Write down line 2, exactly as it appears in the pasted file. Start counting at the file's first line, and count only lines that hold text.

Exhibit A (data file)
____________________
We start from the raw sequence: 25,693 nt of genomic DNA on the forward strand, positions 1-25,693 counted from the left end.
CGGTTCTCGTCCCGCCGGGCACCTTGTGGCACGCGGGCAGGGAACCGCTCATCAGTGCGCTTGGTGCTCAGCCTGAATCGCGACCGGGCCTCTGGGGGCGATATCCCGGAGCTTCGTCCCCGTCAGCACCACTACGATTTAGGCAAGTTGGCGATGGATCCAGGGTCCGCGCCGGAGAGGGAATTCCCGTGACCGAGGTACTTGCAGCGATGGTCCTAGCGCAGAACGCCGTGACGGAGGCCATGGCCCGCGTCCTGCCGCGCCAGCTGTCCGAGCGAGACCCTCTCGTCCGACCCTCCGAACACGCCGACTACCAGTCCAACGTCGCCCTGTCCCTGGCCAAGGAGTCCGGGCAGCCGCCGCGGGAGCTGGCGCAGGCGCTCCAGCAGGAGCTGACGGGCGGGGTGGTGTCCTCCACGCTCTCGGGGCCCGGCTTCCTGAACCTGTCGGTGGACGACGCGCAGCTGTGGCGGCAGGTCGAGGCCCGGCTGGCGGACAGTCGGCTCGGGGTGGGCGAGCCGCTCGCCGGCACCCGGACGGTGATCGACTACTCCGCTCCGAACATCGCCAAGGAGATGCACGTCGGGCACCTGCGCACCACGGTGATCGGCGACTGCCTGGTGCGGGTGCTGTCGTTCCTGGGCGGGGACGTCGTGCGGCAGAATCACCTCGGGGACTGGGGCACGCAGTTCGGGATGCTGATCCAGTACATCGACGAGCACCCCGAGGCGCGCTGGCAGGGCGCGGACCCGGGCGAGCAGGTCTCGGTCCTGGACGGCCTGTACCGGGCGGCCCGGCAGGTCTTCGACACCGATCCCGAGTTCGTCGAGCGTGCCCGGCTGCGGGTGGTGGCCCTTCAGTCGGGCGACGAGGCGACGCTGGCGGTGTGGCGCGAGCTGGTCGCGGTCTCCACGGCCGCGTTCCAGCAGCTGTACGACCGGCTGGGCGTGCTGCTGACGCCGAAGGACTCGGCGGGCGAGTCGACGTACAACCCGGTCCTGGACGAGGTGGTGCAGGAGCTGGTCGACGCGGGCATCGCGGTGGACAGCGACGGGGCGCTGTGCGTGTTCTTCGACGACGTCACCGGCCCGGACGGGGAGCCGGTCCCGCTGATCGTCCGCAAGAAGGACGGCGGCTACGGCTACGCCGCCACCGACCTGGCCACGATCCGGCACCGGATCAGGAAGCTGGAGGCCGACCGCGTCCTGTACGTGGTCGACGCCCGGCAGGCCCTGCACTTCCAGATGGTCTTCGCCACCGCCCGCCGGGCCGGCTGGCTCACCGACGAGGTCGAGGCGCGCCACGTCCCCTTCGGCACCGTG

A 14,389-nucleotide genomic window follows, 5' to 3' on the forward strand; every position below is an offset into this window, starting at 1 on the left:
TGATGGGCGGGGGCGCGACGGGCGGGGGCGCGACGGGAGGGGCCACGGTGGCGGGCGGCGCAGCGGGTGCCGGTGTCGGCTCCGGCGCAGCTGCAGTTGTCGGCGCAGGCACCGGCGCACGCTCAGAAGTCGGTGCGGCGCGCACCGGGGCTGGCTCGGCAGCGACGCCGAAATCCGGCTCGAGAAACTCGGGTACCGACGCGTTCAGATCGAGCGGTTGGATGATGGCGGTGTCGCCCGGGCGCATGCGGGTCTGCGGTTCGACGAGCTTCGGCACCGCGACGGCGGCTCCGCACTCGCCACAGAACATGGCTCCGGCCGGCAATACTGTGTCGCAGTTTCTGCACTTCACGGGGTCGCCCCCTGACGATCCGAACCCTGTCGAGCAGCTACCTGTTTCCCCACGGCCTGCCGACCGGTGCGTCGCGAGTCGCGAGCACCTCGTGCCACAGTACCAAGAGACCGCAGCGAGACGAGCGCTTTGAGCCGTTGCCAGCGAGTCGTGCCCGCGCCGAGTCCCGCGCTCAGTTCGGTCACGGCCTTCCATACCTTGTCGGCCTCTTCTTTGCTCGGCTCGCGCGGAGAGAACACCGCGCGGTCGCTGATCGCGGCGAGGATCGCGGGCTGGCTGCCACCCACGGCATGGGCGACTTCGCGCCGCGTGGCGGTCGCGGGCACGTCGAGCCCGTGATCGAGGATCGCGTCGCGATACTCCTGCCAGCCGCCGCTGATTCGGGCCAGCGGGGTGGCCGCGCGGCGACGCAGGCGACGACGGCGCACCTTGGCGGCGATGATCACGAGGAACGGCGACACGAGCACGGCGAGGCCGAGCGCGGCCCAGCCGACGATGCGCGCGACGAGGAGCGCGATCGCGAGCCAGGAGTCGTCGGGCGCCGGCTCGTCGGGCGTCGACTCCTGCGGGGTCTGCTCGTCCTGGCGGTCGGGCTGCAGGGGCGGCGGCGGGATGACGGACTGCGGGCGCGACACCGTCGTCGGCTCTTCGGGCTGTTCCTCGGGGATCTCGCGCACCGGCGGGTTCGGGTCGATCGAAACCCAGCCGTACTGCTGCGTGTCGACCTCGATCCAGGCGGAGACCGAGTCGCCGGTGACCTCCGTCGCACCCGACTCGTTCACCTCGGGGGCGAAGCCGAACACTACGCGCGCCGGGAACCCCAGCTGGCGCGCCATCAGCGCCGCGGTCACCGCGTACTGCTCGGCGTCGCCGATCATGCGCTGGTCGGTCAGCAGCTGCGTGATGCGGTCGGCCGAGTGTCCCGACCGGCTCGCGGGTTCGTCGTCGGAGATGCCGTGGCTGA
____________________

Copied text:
CGGTTCTCGTCCCGCCGGGCACCTTGTGGCACGCGGGCAGGGAACCGCTCATCAGTGCGCTTGGTGCTCAGCCTGAATCGCGACCGGGCCTCTGGGGGCGATATCCCGGAGCTTCGTCCCCGTCAGCACCACTACGATTTAGGCAAGTTGGCGATGGATCCAGGGTCCGCGCCGGAGAGGGAATTCCCGTGACCGAGGTACTTGCAGCGATGGTCCTAGCGCAGAACGCCGTGACGGAGGCCATGGCCCGCGTCCTGCCGCGCCAGCTGTCCGAGCGAGACCCTCTCGTCCGACCCTCCGAACACGCCGACTACCAGTCCAACGTCGCCCTGTCCCTGGCCAAGGAGTCCGGGCAGCCGCCGCGGGAGCTGGCGCAGGCGCTCCAGCAGGAGCTGACGGGCGGGGTGGTGTCCTCCACGCTCTCGGGGCCCGGCTTCCTGAACCTGTCGGTGGACGACGCGCAGCTGTGGCGGCAGGTCGAGGCCCGGCTGGCGGACAGTCGGCTCGGGGTGGGCGAGCCGCTCGCCGGCACCCGGACGGTGATCGACTACTCCGCTCCGAACATCGCCAAGGAGATGCACGTCGGGCACCTGCGCACCACGGTGATCGGCGACTGCCTGGTGCGGGTGCTGTCGTTCCTGGGCGGGGACGTCGTGCGGCAGAATCACCTCGGGGACTGGGGCACGCAGTTCGGGATGCTGATCCAGTACATCGACGAGCACCCCGAGGCGCGCTGGCAGGGCGCGGACCCGGGCGAGCAGGTCTCGGTCCTGGACGGCCTGTACCGGGCGGCCCGGCAGGTCTTCGACACCGATCCCGAGTTCGTCGAGCGTGCCCGGCTGCGGGTGGTGGCCCTTCAGTCGGGCGACGAGGCGACGCTGGCGGTGTGGCGCGAGCTGGTCGCGGTCTCCACGGCCGCGTTCCAGCAGCTGTACGACCGGCTGGGCGTGCTGCTGACGCCGAAGGACTCGGCGGGCGAGTCGACGTACAACCCGGTCCTGGACGAGGTGGTGCAGGAGCTGGTCGACGCGGGCATCGCGGTGGACAGCGACGGGGCGCTGTGCGTGTTCTTCGACGACGTCACCGGCCCGGACGGGGAGCCGGTCCCGCTGATCGTCCGCAAGAAGGACGGCGGCTACGGCTACGCCGCCACCGACCTGGCCACGATCCGGCACCGGATCAGGAAGCTGGAGGCCGACCGCGTCCTGTACGTGGTCGACGCCCGGCAGGCCCTGCACTTCCAGATGGTCTTCGCCACCGCCCGCCGGGCCGGCTGGCTCACCGACGAGGTCGAGGCGCGCCACGTCCCCTTCGGCACCGTG